The initialv adjustment of the system o f Fig. 6 is made, as follows: Switch 12 is closed and switches 66 and 18 are opened to connect the effect upon the galvanometer I6, the potentiomefter 34 is adjusted to bring the galvanometer deection to zero, that is to balance thesystem. Graduated scale II8-is adjusted so that center tap of potentiometer 34 indicates the measured temperature of the room and window therdown until the galvanometer comes to zero and then` is moved slightly upward to space the upper limit of heat input somewhat above the average.,heat requirement. Next `the switch 18 is closed and `with the switches 66 and 12 open the center tap 69 ofthe potentiometer 68 is moved up till the galvanometer comes to its zero or rest position,y and then the center tap 69 is moved down slightly to space the lower limit of heat input slightly below the average heat requirement..V

`The selection of the control point or temperature at which the system tends to maintain the rooms of the building ismade by adjusting the potentiometer 34 in accordance with its gradu- -ated and calibrated scale I I8.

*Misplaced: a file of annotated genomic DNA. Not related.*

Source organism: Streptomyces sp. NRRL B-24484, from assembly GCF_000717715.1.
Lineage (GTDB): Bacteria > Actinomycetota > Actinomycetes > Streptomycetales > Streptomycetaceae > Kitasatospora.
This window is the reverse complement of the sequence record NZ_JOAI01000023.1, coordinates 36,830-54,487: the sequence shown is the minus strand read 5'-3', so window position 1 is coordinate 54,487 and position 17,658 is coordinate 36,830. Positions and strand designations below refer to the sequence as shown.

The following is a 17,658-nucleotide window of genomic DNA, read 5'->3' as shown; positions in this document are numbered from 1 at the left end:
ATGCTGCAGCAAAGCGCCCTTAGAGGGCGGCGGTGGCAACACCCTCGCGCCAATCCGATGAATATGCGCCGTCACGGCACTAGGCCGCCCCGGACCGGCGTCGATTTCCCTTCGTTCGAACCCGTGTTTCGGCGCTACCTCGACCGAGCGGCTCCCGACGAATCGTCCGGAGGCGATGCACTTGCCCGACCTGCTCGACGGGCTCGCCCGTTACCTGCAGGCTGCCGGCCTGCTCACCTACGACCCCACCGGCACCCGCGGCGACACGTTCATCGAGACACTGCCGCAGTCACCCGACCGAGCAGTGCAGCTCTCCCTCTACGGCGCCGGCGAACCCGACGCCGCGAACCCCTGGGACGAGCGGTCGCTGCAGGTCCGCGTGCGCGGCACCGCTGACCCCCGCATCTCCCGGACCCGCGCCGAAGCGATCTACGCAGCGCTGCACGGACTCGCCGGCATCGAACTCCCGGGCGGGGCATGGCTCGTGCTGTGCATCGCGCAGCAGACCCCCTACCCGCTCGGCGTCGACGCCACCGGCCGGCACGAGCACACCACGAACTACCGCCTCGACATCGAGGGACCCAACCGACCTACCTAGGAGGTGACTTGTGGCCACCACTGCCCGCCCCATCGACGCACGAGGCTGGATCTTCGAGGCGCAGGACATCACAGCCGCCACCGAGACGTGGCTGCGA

The system of Fig. 6 is simpler in construction and initial adjustment than that of Figs. 1 and 2 because it eliminates many of the adjustable elements of the system of Figs. 1 and 2. In many cases the simplied system is to be preferred because the absence of manually adjustable elements prevents persons unacquainted with the purposes of the several adjustments from inadvertently disturbing the settings. However, it is desirable in certain instances to provide the extreme flexibility that the numerous adjustments give the system of Figs. 1 and 2.

It .will be apparent that the specific `embodiments of the present invention herein illustrated andvdescribed are offered merely as illustrations and examples, and that the invention is capable of numerous modifications and variations.l For` example, the system may be applied to other typesof heat interchange systems, such as refrigeratingsystems, and also may be applied to the measurement and control of conditions other than temperature. The invention is notlimited in all respects to bridge circuits Aofthe direct type or of ltheresistance type, nor to the use of DArsonvalcgalvanometers, andwherever the` term galvanometer appears inthe claims it shallbe conl strued to include all types of instrumentsv respon2 sivetothe iiowvof electric4 current orto. the presence otelectricvpotential. Neither is thelinvention limited-K to resistors' and the .like thatl change their inherentimpedance with temperaturabu't it may. employ mechanically adjustableimpedance., devices `operated by thermally responsive actuators and the like. y ",'LQ

Accordingly the invention is to be limited only 'inaccordance with the scope `of thevlappen'ded `claims...`vv y Y'. l;